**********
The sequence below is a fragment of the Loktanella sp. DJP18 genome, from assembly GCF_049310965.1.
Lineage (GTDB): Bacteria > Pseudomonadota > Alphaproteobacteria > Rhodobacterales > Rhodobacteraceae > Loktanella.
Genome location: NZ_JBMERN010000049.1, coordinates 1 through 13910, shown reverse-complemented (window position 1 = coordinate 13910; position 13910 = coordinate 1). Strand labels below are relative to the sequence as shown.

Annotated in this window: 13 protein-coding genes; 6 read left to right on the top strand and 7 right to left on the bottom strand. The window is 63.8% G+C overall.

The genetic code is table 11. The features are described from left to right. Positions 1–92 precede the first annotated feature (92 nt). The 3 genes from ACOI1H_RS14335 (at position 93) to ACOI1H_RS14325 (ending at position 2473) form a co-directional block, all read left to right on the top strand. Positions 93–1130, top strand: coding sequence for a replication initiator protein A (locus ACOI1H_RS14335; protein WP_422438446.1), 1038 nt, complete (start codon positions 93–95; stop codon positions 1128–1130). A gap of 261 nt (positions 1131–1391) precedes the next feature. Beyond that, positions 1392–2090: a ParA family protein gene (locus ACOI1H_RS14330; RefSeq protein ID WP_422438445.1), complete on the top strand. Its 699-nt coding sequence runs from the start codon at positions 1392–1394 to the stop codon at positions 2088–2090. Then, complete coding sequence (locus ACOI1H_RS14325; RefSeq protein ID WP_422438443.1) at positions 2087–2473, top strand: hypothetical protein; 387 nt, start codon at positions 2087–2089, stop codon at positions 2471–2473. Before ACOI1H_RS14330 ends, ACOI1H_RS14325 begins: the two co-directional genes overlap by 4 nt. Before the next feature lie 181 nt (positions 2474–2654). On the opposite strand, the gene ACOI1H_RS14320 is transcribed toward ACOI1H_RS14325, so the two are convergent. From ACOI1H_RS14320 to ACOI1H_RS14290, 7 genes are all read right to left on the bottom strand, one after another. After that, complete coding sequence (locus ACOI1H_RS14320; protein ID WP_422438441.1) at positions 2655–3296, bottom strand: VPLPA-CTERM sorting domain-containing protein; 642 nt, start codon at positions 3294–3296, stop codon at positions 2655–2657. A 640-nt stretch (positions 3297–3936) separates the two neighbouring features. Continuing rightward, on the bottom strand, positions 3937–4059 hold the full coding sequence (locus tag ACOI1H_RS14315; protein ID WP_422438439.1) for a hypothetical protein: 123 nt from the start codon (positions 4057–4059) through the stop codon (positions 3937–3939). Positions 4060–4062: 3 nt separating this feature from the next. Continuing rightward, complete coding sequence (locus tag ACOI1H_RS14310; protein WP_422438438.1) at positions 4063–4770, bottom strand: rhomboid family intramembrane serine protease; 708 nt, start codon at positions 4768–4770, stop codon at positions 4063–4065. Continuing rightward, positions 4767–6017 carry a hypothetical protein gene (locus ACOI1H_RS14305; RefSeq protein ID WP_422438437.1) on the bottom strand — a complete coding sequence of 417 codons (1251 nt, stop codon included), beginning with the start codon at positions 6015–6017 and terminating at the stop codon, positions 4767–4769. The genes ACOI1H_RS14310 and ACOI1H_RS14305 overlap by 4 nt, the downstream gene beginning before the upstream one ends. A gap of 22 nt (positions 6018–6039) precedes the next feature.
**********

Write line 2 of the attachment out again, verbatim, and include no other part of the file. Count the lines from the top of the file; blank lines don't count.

Lineage (GTDB): Bacteria > Pseudomonadota > Alphaproteobacteria > Rhodobacterales > Rhodobacteraceae > Loktanella.